More on the NYTimes Story

By August 30, 2020 Commentary

People have asked me several questions about the implications of the New York Times story reporting that most positive PCR tests for coronavirus are for very low levels of virus, so low that clinically they are not infectious, not do they have an “illness”.  This is related to my ramblings in a few posts about what it means to be infected or infectious.  Many people have likely been “exposed” to the virus–that is they have inhaled it directly or had it land on them, especially in the face area, and then moved in and inhaled or ingested it.  What is now very, very clear, is that for most of those people, probably over 90%, the virus is almost immediately cleared, it never gets a chance to start a serious replication cycle.  But if they are tested in the window when there is either viable virus in their upper respiratory tract, or if there are still RNA fragments in that area, which can persist for several days, then depending on the sensitivity of the test readout, they could test positive.   The essence of the Times story was that clinicians think these low-level positive results should be ignored–the people aren’t ill and they aren’t infectious; and if you don’t ignore them, you are wasting effort that could be better spent on people with higher levels of virus who are more likely to be or become ill, or who are likely to be infectious.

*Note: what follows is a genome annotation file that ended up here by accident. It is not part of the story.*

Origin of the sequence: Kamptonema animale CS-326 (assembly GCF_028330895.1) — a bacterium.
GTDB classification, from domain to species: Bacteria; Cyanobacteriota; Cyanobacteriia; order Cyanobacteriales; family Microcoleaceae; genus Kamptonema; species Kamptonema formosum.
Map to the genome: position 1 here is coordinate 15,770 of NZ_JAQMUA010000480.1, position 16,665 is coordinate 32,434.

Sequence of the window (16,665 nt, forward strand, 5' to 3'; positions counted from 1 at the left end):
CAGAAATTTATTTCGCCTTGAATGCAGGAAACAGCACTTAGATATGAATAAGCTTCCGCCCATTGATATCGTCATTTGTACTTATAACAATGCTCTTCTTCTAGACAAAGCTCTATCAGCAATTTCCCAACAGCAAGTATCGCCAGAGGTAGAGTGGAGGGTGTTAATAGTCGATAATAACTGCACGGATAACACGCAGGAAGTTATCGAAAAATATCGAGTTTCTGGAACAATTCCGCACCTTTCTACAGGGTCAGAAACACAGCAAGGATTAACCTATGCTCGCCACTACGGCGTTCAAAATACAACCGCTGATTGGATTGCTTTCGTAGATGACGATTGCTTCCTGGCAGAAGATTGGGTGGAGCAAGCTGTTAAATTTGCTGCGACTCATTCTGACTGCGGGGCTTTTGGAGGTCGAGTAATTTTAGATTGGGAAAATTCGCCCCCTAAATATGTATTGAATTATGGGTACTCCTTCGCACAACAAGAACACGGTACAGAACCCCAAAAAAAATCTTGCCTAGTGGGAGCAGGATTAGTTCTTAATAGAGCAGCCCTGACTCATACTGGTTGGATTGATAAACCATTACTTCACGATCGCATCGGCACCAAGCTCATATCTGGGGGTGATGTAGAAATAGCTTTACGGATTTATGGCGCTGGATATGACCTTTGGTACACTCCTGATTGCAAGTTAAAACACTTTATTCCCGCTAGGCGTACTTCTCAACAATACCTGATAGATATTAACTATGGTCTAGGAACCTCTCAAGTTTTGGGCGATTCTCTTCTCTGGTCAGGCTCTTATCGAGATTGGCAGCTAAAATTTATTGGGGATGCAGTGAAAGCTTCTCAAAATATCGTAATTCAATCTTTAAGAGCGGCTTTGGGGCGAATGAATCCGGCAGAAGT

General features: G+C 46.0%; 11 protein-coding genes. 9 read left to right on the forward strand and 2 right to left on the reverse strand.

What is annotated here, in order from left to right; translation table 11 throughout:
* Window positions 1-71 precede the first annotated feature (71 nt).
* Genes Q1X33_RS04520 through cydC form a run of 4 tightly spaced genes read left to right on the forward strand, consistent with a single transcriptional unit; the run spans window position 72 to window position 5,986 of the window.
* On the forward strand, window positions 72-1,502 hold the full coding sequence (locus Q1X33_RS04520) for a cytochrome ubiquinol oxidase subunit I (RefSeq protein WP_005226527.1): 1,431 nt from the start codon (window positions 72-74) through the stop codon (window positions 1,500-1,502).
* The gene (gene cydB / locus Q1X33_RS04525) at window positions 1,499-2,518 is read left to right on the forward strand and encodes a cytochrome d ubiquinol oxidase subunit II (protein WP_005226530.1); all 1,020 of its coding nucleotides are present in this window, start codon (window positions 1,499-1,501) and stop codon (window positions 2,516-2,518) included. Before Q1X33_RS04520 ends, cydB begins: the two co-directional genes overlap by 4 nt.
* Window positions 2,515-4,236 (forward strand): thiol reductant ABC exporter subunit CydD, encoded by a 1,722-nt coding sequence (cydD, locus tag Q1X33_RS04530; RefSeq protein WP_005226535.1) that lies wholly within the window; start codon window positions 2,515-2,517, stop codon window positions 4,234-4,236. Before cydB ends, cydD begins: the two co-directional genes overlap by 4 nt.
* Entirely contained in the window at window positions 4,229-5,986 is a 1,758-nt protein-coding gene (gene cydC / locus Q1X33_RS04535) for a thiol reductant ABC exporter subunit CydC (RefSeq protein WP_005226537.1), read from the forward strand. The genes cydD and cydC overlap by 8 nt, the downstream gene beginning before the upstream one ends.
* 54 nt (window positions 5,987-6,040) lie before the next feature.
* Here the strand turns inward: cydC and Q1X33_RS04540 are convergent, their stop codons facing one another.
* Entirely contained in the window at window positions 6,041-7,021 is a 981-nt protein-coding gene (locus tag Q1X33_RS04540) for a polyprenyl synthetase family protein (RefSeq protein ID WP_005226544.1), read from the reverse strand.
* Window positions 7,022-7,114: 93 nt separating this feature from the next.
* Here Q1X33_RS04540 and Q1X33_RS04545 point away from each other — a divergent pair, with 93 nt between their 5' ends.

There are many implications if the Times findings represent an accurate picture of PCR testing across the country, and I would suspect that they do.  One is that it validates the notion that not just some, but the vast majority of “cases” are asymptomatic.  It also validates the lack of transmission by asymptomatic persons.  If clinicians are saying stop worrying about people with such low levels of virus, they are admitting that they aren’t transmitters.  And if so many people so easily clear the virus the most logical explanation is an immune response.

This has particular ramifications for children and college age students.  We need to know what their test results looked like.  I think we can be pretty certain that almost every one of the positives for this group falls into that too low to worry about bucket.  So we can stop closing schools just because a student test positive.

But in terms of determining outcome  parameters, such as hospitalization rates and death rates, these low-level exposures and case should be counted, they do represent exposures.  Otherwise, a pathogen that is easily handled by almost everyone looks like something quite deadly.  So, what I think is devastating about this to those who portray this as such an awful epidemic, is that in fact, exposure to the pathogen is an unnoticeable event for almost everyone.  It will be fascinating to see if the traditional media follow up on the implications and how politicians and public health officials waffle and weasel around this finding.  They can’t blame the source, which is their usual tactic.

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